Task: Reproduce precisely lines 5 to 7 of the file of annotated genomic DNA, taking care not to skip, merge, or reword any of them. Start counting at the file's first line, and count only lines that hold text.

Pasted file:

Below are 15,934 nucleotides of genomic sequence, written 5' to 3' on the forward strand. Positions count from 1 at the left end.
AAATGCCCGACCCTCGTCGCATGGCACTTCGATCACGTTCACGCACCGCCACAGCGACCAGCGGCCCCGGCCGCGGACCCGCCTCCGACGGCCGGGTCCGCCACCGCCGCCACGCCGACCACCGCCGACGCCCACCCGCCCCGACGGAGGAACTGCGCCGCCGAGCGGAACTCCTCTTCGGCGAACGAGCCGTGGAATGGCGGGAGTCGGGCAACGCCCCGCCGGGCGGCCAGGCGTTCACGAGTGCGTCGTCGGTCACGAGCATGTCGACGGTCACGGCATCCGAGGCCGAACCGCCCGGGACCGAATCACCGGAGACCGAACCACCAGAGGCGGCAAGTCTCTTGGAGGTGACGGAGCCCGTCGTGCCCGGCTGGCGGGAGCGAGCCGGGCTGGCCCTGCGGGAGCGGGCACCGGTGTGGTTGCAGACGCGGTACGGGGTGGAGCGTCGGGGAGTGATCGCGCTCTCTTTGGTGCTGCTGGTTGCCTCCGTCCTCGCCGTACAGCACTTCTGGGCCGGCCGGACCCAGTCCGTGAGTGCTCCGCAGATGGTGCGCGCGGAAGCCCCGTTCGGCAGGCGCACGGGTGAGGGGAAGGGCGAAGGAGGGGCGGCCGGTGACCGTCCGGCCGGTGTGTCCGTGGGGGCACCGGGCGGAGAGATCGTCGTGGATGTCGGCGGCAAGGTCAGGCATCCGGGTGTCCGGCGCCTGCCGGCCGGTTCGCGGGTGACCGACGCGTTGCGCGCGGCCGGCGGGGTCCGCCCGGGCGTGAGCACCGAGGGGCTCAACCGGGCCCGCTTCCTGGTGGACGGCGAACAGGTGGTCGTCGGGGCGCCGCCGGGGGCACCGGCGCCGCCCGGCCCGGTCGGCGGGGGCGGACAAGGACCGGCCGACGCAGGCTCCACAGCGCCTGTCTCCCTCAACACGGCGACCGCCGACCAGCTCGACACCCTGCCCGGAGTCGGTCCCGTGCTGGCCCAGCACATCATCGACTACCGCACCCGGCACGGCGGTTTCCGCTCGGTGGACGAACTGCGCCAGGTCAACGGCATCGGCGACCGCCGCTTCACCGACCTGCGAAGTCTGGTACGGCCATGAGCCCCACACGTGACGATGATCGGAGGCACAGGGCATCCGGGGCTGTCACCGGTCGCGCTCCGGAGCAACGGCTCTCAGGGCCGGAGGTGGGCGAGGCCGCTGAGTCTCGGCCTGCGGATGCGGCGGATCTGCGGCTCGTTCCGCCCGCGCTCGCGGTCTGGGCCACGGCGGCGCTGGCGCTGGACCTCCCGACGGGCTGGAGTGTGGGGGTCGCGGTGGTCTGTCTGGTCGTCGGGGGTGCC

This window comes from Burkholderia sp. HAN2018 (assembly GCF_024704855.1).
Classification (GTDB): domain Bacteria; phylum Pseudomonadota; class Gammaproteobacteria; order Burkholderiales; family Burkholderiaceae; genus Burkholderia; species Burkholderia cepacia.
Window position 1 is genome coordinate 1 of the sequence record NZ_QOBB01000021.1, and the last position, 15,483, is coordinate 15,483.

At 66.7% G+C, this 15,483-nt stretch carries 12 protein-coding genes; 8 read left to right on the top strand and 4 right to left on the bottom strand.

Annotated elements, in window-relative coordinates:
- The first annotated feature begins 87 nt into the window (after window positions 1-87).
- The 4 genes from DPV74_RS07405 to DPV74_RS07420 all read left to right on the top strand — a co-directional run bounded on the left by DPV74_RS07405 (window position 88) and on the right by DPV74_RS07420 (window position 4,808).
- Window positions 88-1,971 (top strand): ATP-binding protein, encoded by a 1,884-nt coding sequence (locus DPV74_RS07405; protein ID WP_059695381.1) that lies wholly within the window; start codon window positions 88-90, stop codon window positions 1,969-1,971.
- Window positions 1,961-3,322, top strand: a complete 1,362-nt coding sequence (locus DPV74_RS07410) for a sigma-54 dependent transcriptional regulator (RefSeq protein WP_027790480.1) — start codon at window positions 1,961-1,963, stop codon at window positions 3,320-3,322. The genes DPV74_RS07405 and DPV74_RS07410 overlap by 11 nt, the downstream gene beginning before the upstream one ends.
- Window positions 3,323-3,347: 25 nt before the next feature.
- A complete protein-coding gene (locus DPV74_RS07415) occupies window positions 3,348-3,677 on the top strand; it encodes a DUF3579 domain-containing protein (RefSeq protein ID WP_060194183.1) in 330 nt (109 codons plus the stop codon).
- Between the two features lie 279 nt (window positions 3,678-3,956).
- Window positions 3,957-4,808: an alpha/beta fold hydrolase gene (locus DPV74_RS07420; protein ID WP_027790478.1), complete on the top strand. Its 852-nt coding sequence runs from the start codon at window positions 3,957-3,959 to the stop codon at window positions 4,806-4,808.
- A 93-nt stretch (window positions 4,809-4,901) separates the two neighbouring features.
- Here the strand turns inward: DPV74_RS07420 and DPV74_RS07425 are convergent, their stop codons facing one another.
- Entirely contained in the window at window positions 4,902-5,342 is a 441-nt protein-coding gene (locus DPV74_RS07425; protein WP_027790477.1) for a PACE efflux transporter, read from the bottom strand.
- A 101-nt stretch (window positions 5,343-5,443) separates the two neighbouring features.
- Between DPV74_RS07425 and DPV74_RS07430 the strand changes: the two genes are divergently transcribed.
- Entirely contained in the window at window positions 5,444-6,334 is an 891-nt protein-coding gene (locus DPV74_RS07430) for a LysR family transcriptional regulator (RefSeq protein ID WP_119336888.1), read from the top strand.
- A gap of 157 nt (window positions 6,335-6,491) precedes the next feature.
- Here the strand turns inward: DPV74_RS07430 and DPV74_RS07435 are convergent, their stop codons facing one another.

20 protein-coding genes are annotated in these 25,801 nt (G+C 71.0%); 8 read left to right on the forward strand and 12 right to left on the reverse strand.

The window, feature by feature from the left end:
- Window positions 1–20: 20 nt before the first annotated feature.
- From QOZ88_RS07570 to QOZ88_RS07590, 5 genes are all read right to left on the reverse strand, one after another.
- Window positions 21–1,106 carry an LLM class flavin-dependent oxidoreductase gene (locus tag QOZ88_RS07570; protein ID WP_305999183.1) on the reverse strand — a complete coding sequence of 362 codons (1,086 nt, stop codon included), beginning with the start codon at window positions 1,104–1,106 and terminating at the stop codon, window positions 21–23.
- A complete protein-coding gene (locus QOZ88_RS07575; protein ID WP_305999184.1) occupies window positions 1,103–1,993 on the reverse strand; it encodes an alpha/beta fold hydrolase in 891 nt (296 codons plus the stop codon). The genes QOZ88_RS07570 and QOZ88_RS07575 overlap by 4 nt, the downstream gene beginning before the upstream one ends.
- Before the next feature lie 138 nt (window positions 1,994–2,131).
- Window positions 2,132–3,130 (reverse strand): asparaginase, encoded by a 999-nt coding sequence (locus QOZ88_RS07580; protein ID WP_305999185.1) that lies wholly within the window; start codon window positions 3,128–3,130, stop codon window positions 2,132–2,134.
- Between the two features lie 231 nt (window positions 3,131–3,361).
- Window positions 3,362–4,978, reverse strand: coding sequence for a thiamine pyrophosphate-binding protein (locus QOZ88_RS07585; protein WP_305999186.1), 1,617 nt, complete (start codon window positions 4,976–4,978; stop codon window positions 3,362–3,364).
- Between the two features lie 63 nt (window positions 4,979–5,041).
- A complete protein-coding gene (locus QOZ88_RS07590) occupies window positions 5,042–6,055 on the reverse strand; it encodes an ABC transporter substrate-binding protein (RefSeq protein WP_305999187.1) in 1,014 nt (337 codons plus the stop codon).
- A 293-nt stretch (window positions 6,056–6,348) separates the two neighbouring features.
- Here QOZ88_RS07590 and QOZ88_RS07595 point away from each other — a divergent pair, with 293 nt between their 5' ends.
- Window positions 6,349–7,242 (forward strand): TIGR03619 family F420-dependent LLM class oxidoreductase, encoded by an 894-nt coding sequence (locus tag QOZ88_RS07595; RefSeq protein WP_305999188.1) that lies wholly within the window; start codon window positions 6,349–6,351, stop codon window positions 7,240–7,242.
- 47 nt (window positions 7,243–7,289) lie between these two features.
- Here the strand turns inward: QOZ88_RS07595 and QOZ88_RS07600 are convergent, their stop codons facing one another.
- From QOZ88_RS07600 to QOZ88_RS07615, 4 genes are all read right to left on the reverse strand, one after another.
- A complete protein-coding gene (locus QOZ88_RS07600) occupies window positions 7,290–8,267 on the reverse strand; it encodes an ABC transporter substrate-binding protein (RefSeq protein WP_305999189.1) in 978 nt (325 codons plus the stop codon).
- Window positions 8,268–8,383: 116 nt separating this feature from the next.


Window position 1 is genome coordinate 1 of the sequence record NZ_QOBB01000021.1, and the last position, 15,483, is coordinate 15,483.

At 66.7% G+C, this 15,483-nt stretch carries 12 protein-coding genes; 8 read left to right on the top strand and 4 right to left on the bottom strand.

Annotated elements, in window-relative coordinates: